In my last post, I talked about how I trapped the momma in me in a box, so she could never hurt anyone the way I was hurt.
What I didn’t tell you is that I wrapped that box in chains and buried it at the bottom of the sea.
Where no one would find her …
Where she couldn’t hurt anyone.
I never expected anyone to let her out.
But now that she’s free, I am forced to think about her.
And when I think about her, I think about my parents.
If Daddy had stayed, how might my life be different now?
If Momma hadn’t hurt me, how might my life be different now?
Now hear me—I don’t blame either of them, for anything.
They’ll never know the impact of their actions on my life. It’s not theirs to carry. That’s between me and God.
I know Momma didn’t mean to do the things she did to me. I know she wasn’t well. And when you know someone isn’t well, how can you possibly hold her to the same standard as someone who is?
Do you see what I’m saying?
It wouldn’t be fair. It would be like being mad at a kleptomaniac for stealing.
So I don’t begrudge Momma. I don’t begrudge her wounds. I don’t begrudge her walk. I don’t.
It’s taken me 30 years to understand her as a human being … as a woman … and as a mom.
Same goes for my father. I never met him. I don’t know him. I don’t know exactly why he left, but I don’t need to.
He stood for my life before I was born. So he loved me.
I feel like God gave me the mother and father He did to make me exactly who I am. So, I don’t hold it heavy with my parents.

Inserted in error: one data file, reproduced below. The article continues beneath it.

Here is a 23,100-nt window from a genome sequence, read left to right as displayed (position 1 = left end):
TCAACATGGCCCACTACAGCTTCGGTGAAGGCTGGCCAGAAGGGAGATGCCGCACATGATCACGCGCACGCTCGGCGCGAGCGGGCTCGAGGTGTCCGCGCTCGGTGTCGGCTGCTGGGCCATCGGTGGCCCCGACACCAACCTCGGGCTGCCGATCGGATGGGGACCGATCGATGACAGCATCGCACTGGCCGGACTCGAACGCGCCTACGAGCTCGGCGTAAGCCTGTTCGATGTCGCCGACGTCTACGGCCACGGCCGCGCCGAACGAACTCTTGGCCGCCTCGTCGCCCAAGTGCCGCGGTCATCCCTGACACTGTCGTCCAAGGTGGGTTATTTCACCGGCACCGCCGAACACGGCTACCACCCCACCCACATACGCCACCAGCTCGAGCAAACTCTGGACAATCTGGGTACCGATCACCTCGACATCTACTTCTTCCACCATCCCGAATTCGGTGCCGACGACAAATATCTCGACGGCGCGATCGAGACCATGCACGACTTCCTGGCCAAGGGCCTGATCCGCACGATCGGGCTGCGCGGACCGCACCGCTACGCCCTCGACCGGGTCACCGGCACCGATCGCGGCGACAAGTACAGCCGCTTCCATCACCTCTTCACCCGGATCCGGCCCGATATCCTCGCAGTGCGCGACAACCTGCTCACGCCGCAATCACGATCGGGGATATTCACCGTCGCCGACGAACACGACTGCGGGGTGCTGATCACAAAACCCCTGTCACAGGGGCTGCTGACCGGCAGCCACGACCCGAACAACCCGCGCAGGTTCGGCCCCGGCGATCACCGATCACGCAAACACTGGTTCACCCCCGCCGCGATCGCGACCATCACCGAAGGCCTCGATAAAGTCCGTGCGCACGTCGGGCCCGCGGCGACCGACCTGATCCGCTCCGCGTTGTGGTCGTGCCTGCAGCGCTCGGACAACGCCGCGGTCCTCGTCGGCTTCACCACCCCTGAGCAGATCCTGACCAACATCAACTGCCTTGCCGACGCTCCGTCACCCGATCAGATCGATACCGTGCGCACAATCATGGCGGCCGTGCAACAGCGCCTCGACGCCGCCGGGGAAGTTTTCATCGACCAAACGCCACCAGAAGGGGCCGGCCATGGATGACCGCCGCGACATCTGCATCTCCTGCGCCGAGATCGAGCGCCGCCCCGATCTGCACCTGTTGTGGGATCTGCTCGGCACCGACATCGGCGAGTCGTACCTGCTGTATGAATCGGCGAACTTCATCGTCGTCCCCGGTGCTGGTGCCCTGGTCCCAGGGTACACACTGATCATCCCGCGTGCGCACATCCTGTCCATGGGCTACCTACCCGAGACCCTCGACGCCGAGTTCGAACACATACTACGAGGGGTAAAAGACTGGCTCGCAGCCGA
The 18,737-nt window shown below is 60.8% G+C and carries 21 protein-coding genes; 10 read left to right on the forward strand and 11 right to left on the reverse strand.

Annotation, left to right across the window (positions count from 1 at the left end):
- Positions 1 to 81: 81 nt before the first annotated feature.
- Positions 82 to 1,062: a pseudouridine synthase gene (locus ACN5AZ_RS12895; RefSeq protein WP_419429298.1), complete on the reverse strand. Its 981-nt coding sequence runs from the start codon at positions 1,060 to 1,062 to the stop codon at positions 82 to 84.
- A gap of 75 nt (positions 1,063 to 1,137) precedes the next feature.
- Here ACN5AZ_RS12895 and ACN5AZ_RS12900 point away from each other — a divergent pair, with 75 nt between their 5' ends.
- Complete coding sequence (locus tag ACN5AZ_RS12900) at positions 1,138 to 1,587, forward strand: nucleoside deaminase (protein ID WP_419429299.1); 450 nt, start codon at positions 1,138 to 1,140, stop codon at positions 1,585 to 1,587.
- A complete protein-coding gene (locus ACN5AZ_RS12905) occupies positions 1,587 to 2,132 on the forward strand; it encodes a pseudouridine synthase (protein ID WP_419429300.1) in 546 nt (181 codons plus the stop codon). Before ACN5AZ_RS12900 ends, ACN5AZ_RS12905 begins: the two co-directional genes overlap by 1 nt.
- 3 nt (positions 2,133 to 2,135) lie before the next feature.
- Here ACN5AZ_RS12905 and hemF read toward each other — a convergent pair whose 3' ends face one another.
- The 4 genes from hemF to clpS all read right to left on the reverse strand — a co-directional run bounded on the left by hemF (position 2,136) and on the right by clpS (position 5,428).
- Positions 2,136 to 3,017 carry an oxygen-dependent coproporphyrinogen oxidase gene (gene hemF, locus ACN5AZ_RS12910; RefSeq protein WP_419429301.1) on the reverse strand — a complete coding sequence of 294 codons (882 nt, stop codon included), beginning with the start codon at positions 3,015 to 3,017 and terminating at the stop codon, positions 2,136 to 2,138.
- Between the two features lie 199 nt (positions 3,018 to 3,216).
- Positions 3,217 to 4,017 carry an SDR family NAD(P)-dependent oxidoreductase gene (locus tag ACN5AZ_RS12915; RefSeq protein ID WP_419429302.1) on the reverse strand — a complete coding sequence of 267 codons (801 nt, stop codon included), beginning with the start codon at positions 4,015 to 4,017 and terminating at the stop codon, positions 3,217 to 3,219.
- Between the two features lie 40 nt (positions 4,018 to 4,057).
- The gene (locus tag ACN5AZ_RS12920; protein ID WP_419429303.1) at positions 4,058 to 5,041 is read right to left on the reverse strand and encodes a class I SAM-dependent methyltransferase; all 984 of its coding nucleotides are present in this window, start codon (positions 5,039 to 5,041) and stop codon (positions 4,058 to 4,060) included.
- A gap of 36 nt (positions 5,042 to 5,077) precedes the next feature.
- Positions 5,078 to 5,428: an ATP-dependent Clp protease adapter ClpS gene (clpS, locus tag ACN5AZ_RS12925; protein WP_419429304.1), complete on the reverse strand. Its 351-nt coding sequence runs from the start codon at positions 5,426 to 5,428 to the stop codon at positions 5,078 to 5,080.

I have compassion for my Momma, because I know that life turned her into who she is. She didn’t come out the womb the Momma she is. Life turned her into that, and she didn’t have a Nanna to save her.
Our parents didn’t have what we have, yet we want to hold them to some sh#t. They didn’t have Dr. Phil; they didn’t have Oprah. They didn’t have none of that. They didn’t have self-help, or YouTube, or Facebook, or inspirational quotes. They didn’t have none of that. They had whips and dogs and water hoses.
So I cut them some slack. Consciously.
I’ll never know how my life might be different, if my parents had been different. And that’s okay.
I’ll never know what it’s like to carry life in my body, either.
There’s a part of me now that just doesn’t care. About anything. Anymore.
I don’t know how to explain it. I’m not “upset,” really.
It’s more like despondence or apathy.
Maybe it’s because I come from hustlers—from the street. And we are not regular.
No, we are not regular.
All I know for sure in this moment is that I don’t want anything.
And because of that, there is nothing.
At least for now.